While details of an artist’s life can enrich our understanding of their oeuvre, when staging a retrospective there is always the risk of relying too heavily on their biography to make sense of the works on display. In the case of the late Turkish artist Fahrelnissa Zeid, whose retrospective opened at Tate Modern in June before traveling to Berlin’s Deutsche Bank KunstHalle in October, this tendency is almost impossible to avoid. Born into an elite Ottoman family in 1901, the artist’s life was marred by tragedy from a young age: when she was only 12 years old, her beloved older brother was convicted of fatally shooting their father. Thereafter, her biography is an uneasy mix of privilege and adversity: for a Muslim woman born at the turn of the last century, she was afforded unprecedented access to education, travel and high society through her upbringing and subsequent marriages, but she also suffered from bouts of depression her entire life. The worst of these occurred after she and her second husband, Prince Zeid bin Hussein of Iraq, narrowly avoided assassination after the Hashemite monarchy was overthrown and her husband’s entire family was killed.
In this exhibition, the curators thankfully adopt a restrained approach to revealing the more salacious details of Zeid’s life in sober wall texts that, nonetheless, provide important context for an artist who is little known in Germany – despite the fact she lived in Berlin prior to World War II. This is complemented by the inclusion of Zeid’s own words in the form of quotations. We learn, for instance, that her switch from figuration to abstraction was cemented in the late 1940s by her first trip on a plane: ‘[It] transformed me […] the world is upside down. A whole city could be held in your hands.’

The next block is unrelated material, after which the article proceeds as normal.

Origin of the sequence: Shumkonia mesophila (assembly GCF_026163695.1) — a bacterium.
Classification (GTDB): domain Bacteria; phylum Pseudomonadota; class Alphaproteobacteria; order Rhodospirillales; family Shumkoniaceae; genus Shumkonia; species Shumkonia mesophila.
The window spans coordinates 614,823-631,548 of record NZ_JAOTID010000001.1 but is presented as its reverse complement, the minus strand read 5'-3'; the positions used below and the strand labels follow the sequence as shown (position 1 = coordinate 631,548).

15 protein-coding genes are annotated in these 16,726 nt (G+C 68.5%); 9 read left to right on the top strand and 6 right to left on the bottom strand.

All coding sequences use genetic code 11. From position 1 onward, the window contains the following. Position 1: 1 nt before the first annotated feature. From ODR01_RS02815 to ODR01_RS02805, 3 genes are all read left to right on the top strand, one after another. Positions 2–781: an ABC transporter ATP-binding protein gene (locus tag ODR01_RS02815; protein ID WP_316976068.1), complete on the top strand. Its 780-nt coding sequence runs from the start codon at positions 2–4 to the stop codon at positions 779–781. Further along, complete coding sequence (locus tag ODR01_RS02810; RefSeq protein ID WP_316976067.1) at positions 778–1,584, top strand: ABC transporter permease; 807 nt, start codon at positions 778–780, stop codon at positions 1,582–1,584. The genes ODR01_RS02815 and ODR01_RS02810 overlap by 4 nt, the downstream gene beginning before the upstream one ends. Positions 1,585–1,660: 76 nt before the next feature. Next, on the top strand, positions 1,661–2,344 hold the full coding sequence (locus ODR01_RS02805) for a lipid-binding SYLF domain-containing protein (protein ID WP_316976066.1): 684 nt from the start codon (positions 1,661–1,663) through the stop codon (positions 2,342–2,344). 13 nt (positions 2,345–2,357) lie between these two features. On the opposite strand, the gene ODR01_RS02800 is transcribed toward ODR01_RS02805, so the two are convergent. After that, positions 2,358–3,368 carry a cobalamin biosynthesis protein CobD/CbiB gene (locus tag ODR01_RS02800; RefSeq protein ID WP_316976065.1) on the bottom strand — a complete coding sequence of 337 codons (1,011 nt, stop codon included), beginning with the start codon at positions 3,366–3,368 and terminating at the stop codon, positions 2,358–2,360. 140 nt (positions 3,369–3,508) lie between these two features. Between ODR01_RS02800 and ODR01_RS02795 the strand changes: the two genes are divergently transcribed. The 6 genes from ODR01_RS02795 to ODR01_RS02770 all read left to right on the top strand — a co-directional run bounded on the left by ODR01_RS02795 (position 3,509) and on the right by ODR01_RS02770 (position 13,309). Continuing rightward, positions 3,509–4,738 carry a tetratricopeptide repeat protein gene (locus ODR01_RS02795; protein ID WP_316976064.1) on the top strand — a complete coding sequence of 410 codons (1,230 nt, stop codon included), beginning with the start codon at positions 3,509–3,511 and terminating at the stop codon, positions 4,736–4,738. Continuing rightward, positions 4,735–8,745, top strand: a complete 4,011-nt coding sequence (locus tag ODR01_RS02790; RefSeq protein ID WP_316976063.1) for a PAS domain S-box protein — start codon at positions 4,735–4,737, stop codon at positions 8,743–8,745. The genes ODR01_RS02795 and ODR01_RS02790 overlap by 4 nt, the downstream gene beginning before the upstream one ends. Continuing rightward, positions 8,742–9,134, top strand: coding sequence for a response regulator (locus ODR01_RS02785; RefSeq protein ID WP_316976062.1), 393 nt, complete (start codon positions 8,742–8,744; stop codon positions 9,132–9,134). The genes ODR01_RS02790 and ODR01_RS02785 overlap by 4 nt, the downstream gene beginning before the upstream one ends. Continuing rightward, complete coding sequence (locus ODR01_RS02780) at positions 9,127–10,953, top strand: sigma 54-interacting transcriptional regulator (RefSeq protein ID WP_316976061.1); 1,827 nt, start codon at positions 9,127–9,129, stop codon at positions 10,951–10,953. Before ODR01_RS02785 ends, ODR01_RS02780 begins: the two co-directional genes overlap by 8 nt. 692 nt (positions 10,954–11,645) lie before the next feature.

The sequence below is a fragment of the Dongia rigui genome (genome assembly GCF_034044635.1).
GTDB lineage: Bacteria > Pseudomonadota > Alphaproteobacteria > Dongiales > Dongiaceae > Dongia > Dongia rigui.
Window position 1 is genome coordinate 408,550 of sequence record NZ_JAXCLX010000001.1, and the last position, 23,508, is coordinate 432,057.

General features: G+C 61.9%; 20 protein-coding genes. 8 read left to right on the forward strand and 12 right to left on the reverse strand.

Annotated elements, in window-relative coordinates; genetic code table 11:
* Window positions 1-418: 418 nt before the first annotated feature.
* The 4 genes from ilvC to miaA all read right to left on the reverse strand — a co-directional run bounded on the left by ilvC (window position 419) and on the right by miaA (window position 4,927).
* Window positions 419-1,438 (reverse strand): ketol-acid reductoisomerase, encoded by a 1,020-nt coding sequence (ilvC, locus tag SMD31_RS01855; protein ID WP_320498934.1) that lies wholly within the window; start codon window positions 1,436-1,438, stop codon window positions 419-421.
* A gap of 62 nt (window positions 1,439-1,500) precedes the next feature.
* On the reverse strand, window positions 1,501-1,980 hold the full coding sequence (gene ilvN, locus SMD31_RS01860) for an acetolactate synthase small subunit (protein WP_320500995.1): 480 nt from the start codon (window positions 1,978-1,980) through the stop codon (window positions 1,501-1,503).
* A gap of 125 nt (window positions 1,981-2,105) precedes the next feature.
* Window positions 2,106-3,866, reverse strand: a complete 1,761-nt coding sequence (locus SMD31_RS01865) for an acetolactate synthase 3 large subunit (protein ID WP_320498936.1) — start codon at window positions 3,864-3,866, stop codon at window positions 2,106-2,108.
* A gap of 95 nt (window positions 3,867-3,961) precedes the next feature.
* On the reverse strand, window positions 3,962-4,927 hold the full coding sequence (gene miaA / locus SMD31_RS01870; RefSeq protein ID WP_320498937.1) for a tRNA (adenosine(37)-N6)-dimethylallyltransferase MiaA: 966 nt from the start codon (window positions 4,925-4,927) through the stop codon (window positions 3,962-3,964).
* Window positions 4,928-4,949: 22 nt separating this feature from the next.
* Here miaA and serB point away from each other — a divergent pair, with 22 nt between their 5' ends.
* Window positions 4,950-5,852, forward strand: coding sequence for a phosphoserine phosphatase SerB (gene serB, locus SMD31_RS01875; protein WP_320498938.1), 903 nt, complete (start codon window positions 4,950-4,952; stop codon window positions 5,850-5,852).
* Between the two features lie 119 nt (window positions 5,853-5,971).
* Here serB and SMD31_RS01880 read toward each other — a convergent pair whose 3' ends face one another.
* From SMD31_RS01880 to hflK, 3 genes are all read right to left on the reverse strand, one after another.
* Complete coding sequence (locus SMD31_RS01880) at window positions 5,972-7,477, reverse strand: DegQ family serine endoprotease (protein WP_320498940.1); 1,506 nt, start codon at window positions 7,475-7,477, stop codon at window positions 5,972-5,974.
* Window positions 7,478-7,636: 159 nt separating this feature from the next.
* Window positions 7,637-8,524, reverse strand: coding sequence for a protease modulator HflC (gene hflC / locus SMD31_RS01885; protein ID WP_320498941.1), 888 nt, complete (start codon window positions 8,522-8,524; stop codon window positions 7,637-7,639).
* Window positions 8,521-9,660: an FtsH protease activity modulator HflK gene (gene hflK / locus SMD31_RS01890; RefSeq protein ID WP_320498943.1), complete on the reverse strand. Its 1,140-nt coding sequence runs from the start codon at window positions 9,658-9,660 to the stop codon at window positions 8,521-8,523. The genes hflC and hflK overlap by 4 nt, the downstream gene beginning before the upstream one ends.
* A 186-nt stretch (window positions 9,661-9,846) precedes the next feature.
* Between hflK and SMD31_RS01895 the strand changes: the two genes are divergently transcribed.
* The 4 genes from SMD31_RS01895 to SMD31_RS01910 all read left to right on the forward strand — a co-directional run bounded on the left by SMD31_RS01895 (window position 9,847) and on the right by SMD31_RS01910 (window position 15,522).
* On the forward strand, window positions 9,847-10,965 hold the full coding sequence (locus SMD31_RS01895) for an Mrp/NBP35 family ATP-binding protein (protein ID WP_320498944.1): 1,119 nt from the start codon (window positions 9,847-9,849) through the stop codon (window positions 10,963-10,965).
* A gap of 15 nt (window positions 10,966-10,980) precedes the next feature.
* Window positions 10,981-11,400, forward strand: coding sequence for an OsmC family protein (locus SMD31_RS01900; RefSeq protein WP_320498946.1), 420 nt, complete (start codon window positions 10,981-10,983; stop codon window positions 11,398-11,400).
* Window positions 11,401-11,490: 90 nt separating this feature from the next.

A large section of the exhibition is dedicated to works made after this transition. Large-scale, geometric abstractions, such as My Hell (1951), reveal Zeid’s style to have been closely informed by her artistic milieu – during the 1950s, for instance, she frequently exhibited alongside artists associated with the Nouvelle École de Paris – whilst preserving the Islamic and Byzantine influences of her early career. It seems extraordinary that an artist of such singular vision, who enjoyed significant success in her lifetime, should have been all-but-forgotten following her death in 1991. Fortunately, as institutions begin seriously to address historical discrepancies in their collections, Zeid’s work – and that of other previously neglected female painters – is finally getting the attention it deserves.
If Zeid’s ‘rediscovery’ were to endure beyond this current series of exhibitions, however, I believe it would be due to the works that emerged from her later return to portraiture. This shift is not quite as abrupt as it might seem: Zeid continued drawing portraits privately while publicly exhibiting abstract works. Displayed in the last room of the KunstHalle, these portrait paintings – mainly of those closest to the artist in the later stages of her life – are similar in structure: face-on bust or half-length portraits, set against monochrome backgrounds, whose expressive almond-shaped eyes appear perpetually on the verge of tears. Zeid’s interest in the decorative arts – most evident in early works, such as Third-class Passengers (1943), which depict the exuberantly coloured fabrics of her homeland – returns here in the exquisite detailing of some of her sitters’ clothing and jewellery, notably in the self-portrait Someone from the Past (1980).
While this exhibition is, in many ways, positioned around the tension between figuration and abstraction in Zeid’s work, these intimate portrait studies show that there was never really any competition. While she eventually tired of abstraction, Zeid carried on making portraits until the end of her turbulent, remarkable, life.
Main image: Fahrelnissa Zeid, My Hell, 1951, (detail), oil paint on canvas, 2.1 x 5.3 m. Courtesy: Istanbul Museum of Modern Art, Shirin Devrim Trainer and Raad Zeid Al-Hussain, © Istanbul Museum of Modern Art/ Raad Zeid Al-Hussein; photograph: Reha Arcan